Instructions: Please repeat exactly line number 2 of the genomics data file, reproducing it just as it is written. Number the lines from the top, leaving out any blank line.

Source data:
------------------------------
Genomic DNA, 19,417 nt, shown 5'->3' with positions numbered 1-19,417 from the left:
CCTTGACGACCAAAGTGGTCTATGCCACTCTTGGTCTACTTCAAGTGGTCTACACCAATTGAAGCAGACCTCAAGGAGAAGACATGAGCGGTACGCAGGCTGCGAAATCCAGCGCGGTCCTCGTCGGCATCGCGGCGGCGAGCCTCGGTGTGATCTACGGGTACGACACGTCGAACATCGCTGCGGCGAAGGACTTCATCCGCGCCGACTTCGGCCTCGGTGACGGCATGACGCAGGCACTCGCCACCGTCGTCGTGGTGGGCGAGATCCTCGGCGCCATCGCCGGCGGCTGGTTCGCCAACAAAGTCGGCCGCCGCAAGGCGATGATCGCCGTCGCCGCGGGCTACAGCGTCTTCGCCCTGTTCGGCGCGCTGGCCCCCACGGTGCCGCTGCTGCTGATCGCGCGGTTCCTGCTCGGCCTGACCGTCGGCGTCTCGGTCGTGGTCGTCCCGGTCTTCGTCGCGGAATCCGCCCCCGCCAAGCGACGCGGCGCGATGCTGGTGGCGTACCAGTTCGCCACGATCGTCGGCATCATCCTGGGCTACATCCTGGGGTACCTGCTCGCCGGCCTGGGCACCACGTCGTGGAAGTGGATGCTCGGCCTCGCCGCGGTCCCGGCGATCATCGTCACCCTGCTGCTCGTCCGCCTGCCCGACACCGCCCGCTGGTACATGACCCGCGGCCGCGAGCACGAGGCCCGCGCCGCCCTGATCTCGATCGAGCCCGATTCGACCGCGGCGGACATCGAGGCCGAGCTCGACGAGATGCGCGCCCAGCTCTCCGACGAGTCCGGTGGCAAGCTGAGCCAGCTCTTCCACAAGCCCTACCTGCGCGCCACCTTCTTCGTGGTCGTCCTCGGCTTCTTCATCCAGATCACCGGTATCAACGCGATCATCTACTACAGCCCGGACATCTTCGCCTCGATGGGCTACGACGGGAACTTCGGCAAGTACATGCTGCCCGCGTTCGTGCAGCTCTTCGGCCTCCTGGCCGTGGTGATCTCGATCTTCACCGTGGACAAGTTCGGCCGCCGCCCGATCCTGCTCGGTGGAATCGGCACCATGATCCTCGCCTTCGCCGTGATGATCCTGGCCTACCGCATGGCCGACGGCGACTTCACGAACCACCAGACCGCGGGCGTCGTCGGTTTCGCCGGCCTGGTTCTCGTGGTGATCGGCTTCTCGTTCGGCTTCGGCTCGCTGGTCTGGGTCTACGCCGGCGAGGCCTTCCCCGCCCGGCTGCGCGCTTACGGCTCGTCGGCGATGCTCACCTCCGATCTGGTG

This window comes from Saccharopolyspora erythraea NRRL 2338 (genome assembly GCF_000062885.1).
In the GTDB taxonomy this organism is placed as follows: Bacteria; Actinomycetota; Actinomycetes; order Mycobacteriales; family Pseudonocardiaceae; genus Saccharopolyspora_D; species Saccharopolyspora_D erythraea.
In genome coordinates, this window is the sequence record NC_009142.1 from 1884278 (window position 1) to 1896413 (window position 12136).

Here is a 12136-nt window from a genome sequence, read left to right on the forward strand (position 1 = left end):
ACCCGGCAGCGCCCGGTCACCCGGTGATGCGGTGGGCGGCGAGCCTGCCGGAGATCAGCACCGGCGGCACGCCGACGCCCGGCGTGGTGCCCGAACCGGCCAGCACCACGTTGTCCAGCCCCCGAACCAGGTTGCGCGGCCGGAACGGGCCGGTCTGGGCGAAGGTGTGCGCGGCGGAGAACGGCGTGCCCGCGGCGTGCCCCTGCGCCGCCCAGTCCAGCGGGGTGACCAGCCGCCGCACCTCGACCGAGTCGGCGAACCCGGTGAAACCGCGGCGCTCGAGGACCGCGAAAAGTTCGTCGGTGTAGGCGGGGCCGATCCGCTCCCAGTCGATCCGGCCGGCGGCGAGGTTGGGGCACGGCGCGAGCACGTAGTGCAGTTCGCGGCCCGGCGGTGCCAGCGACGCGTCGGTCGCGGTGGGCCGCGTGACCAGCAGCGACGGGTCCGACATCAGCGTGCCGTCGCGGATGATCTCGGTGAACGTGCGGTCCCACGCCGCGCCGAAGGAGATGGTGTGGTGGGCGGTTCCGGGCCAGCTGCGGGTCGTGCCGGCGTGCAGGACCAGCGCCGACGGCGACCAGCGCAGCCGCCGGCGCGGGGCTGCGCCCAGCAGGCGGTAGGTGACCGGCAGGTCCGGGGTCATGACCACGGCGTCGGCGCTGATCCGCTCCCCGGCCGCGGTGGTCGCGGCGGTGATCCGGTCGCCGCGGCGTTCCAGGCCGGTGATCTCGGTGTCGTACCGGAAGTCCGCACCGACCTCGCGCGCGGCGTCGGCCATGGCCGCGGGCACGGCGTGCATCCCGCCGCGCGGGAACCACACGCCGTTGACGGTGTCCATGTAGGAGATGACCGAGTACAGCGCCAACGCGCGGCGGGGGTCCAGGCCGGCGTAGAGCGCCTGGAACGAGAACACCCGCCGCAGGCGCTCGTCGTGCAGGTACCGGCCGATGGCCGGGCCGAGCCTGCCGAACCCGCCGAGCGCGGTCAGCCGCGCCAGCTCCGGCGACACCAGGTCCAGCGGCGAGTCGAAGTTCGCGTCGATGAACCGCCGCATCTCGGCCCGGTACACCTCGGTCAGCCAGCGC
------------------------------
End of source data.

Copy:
CCTTGACGACCAAAGTGGTCTATGCCACTCTTGGTCTACTTCAAGTGGTCTACACCAATTGAAGCAGACCTCAAGGAGAAGACATGAGCGGTACGCAGGCTGCGAAATCCAGCGCGGTCCTCGTCGGCATCGCGGCGGCGAGCCTCGGTGTGATCTACGGGTACGACACGTCGAACATCGCTGCGGCGAAGGACTTCATCCGCGCCGACTTCGGCCTCGGTGACGGCATGACGCAGGCACTCGCCACCGTCGTCGTGGTGGGCGAGATCCTCGGCGCCATCGCCGGCGGCTGGTTCGCCAACAAAGTCGGCCGCCGCAAGGCGATGATCGCCGTCGCCGCGGGCTACAGCGTCTTCGCCCTGTTCGGCGCGCTGGCCCCCACGGTGCCGCTGCTGCTGATCGCGCGGTTCCTGCTCGGCCTGACCGTCGGCGTCTCGGTCGTGGTCGTCCCGGTCTTCGTCGCGGAATCCGCCCCCGCCAAGCGACGCGGCGCGATGCTGGTGGCGTACCAGTTCGCCACGATCGTCGGCATCATCCTGGGCTACATCCTGGGGTACCTGCTCGCCGGCCTGGGCACCACGTCGTGGAAGTGGATGCTCGGCCTCGCCGCGGTCCCGGCGATCATCGTCACCCTGCTGCTCGTCCGCCTGCCCGACACCGCCCGCTGGTACATGACCCGCGGCCGCGAGCACGAGGCCCGCGCCGCCCTGATCTCGATCGAGCCCGATTCGACCGCGGCGGACATCGAGGCCGAGCTCGACGAGATGCGCGCCCAGCTCTCCGACGAGTCCGGTGGCAAGCTGAGCCAGCTCTTCCACAAGCCCTACCTGCGCGCCACCTTCTTCGTGGTCGTCCTCGGCTTCTTCATCCAGATCACCGGTATCAACGCGATCATCTACTACAGCCCGGACATCTTCGCCTCGATGGGCTACGACGGGAACTTCGGCAAGTACATGCTGCCCGCGTTCGTGCAGCTCTTCGGCCTCCTGGCCGTGGTGATCTCGATCTTCACCGTGGACAAGTTCGGCCGCCGCCCGATCCTGCTCGGTGGAATCGGCACCATGATCCTCGCCTTCGCCGTGATGATCCTGGCCTACCGCATGGCCGACGGCGACTTCACGAACCACCAGACCGCGGGCGTCGTCGGTTTCGCCGGCCTGGTTCTCGTGGTGATCGGCTTCTCGTTCGGCTTCGGCTCGCTGGTCTGGGTCTACGCCGGCGAGGCCTTCCCCGCCCGGCTGCGCGCTTACGGCTCGTCGGCGATGCTCACCTCCGATCTGGTG